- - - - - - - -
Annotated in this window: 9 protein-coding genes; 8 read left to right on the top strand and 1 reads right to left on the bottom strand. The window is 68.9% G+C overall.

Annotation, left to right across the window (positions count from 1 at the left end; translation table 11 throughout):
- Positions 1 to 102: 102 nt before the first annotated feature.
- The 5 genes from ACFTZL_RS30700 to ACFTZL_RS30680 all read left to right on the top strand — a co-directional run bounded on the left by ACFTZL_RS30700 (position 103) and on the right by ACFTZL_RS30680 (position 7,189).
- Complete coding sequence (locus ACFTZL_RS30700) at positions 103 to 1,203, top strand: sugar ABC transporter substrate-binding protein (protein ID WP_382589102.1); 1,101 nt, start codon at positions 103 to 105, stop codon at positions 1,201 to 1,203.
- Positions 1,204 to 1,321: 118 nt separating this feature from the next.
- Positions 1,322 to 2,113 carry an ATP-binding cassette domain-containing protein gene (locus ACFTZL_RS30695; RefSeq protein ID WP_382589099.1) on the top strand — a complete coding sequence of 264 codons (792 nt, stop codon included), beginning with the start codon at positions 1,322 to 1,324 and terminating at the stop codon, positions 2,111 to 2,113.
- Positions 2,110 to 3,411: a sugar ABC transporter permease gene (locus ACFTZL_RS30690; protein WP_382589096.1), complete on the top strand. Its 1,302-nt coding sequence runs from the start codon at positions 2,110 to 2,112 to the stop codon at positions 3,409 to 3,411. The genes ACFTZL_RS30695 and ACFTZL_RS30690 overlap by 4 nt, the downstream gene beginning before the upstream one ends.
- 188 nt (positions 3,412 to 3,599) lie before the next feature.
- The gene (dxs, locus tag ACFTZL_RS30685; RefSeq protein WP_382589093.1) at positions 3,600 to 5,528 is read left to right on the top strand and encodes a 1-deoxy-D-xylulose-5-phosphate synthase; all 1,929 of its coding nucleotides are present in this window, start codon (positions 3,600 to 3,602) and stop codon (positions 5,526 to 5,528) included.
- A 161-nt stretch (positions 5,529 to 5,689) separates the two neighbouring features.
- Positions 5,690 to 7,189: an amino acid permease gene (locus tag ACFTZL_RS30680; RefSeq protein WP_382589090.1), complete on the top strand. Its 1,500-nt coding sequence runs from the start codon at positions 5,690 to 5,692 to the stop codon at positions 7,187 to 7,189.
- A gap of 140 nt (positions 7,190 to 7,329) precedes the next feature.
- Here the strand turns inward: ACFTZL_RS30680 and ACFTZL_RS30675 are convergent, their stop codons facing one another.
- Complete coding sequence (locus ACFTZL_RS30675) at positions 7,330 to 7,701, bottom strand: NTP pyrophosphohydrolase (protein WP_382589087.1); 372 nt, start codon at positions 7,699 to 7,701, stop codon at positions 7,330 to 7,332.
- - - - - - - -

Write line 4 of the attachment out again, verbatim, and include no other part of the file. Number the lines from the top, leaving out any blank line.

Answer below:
- The 5 genes from ACFTZL_RS30700 to ACFTZL_RS30680 all read left to right on the top strand — a co-directional run bounded on the left by ACFTZL_RS30700 (position 103) and on the right by ACFTZL_RS30680 (position 7,189).